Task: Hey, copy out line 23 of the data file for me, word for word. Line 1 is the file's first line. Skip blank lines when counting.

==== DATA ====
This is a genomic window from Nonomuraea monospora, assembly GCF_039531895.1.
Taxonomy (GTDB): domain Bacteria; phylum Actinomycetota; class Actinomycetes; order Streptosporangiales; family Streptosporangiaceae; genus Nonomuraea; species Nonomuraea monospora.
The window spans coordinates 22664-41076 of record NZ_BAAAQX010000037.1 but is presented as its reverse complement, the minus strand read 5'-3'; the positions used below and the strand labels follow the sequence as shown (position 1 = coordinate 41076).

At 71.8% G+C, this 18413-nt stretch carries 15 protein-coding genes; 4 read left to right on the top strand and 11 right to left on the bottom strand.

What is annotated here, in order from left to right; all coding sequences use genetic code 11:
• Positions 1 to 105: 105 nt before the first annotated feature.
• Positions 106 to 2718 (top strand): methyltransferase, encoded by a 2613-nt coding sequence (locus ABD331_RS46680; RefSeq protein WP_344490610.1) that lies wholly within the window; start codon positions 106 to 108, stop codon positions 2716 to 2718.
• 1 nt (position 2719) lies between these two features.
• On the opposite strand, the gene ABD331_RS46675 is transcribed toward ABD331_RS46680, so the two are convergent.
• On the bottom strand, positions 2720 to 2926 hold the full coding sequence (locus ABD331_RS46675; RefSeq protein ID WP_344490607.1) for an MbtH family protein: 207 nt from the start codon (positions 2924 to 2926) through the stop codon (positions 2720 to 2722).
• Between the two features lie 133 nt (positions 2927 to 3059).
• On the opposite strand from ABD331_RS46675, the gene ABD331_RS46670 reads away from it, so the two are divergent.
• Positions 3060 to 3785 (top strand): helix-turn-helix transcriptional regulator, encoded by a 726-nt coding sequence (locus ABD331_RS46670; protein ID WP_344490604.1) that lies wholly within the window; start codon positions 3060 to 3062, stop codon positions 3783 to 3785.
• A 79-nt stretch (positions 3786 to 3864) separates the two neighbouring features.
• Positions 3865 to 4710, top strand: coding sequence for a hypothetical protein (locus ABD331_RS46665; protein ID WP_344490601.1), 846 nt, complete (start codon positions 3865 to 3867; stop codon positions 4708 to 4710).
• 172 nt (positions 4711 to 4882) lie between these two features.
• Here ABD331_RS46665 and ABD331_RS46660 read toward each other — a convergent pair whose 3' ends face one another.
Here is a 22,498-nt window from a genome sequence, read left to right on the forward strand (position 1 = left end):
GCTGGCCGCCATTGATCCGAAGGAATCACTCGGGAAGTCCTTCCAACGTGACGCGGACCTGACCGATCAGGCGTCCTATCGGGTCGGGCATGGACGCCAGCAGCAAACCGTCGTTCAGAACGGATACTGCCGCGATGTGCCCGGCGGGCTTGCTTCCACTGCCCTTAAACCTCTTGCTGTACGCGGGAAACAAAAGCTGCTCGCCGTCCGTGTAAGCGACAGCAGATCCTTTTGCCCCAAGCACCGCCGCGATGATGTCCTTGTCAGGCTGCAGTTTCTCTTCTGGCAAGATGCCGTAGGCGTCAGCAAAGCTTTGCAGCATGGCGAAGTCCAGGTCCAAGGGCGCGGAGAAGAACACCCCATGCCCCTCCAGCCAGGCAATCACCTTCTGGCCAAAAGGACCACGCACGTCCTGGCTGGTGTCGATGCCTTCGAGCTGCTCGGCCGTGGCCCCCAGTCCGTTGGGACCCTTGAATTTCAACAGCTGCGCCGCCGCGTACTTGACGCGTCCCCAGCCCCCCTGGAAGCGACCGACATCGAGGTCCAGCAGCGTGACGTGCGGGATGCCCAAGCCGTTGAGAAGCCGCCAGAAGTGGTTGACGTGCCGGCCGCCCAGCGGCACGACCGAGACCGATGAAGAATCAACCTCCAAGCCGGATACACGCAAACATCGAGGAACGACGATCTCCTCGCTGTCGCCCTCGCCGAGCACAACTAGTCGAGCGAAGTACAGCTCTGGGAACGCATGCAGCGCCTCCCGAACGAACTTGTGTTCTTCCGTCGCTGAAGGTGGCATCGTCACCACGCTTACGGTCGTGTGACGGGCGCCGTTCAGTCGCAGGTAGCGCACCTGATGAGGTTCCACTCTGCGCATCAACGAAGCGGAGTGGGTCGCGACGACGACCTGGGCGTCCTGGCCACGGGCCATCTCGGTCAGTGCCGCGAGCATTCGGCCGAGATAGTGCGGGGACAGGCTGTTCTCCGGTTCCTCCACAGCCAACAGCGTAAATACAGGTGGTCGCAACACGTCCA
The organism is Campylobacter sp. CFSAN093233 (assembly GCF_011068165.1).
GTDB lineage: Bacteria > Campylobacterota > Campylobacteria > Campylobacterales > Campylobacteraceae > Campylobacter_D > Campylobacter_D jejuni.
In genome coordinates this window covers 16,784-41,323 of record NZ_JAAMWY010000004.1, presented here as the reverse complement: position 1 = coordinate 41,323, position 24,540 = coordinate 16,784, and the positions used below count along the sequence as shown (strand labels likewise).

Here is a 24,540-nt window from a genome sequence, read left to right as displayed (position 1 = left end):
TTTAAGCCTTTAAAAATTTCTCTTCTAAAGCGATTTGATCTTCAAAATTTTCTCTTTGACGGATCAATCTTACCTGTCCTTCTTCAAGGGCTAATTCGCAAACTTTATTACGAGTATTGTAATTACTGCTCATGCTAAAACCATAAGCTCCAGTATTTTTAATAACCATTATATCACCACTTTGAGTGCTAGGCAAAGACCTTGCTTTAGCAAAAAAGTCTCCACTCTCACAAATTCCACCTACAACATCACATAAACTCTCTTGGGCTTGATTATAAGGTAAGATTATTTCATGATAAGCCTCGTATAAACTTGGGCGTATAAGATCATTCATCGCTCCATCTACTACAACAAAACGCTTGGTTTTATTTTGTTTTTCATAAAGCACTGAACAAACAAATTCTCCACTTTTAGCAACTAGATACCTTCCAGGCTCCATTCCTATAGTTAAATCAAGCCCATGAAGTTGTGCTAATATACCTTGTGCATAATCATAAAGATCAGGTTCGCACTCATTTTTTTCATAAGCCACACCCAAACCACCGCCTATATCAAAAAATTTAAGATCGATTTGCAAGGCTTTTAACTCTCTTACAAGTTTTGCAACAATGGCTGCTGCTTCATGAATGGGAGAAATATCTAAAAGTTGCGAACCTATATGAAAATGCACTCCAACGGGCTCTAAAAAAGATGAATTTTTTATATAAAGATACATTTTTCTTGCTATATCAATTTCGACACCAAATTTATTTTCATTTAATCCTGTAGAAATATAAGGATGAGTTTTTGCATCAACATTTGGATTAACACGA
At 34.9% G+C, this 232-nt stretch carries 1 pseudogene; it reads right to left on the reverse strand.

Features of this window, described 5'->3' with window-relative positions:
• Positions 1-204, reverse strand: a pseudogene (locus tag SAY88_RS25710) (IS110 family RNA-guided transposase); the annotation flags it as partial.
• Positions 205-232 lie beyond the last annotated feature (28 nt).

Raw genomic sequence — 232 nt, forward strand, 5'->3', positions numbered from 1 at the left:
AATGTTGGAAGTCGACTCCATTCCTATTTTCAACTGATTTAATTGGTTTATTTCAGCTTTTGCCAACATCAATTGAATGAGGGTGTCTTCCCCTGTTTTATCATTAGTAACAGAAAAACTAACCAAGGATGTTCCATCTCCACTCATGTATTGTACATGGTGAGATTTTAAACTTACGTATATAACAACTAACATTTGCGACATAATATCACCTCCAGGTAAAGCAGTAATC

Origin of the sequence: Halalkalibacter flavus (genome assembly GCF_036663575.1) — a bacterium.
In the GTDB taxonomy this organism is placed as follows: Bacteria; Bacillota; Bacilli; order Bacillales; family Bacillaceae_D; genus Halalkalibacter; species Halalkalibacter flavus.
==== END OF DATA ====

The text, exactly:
Here is a 24,540-nt window from a genome sequence, read left to right as displayed (position 1 = left end):